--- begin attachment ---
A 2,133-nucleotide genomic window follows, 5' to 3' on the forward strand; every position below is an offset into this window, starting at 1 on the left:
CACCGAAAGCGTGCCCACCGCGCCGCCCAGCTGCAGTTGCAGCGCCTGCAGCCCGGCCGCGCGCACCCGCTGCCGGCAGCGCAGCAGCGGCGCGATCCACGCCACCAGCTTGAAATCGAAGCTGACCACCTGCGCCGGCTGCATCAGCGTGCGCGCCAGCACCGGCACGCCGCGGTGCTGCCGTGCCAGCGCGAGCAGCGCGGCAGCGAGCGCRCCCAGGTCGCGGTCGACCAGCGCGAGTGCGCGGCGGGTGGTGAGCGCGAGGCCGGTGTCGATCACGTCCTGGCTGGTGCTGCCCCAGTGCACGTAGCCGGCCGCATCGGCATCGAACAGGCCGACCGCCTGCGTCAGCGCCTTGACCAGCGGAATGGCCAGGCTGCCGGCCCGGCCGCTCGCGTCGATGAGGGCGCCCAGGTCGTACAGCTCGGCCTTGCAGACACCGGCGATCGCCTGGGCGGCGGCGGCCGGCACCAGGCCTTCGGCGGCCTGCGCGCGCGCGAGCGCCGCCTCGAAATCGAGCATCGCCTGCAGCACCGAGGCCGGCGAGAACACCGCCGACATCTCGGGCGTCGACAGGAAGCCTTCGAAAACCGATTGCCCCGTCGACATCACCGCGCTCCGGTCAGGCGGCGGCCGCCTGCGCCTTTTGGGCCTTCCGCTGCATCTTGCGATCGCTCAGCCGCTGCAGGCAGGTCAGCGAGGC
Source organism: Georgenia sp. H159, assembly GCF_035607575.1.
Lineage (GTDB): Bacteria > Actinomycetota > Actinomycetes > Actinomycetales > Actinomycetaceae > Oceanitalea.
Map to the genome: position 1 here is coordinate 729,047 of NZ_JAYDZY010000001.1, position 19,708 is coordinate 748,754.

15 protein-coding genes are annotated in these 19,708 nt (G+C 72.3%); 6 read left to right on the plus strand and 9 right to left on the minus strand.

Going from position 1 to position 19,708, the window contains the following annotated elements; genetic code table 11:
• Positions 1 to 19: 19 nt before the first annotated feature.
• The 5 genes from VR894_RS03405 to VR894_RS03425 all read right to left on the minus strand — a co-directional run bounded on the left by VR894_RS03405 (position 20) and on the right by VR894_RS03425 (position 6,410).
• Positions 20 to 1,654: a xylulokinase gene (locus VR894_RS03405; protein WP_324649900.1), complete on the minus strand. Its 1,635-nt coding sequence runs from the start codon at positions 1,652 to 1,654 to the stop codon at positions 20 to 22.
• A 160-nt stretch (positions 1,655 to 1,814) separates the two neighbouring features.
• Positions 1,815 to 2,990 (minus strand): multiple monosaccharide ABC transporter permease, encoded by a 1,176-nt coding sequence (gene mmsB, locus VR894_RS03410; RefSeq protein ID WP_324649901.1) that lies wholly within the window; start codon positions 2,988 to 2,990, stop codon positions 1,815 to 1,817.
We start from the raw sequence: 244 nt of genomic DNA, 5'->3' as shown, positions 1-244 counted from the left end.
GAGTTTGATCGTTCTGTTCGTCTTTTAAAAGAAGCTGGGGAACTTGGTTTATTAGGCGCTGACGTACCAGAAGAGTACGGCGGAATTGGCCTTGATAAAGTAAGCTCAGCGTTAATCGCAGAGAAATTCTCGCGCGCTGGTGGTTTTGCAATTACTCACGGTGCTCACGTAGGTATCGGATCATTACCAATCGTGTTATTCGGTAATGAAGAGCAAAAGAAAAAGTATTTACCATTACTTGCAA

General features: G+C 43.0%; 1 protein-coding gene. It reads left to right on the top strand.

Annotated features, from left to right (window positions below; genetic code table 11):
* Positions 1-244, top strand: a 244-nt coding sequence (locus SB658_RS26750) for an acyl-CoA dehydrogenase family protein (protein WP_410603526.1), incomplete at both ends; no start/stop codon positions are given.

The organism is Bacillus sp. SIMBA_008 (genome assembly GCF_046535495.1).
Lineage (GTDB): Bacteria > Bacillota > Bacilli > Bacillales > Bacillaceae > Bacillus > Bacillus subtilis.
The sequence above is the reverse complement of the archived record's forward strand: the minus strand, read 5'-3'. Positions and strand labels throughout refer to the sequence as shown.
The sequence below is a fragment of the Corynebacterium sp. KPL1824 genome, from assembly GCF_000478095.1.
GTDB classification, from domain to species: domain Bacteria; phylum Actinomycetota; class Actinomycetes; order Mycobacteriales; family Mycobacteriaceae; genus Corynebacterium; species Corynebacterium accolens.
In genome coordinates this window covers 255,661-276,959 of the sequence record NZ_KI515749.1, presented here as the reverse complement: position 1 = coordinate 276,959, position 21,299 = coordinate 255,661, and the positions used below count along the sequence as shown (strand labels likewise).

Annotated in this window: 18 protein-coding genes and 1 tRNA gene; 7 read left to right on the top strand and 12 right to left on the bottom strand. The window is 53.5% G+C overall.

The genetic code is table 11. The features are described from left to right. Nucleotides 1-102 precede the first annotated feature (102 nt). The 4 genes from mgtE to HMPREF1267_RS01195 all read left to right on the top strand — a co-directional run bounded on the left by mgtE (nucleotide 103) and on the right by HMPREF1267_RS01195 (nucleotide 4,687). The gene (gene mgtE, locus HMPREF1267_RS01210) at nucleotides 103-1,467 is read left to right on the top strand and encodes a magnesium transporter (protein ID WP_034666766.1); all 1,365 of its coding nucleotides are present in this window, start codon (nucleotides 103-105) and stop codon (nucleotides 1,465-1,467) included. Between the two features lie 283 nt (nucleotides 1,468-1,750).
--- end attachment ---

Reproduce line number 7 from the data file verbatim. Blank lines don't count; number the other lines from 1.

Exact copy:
Going from position 1 to position 19,708, the window contains the following annotated elements; genetic code table 11: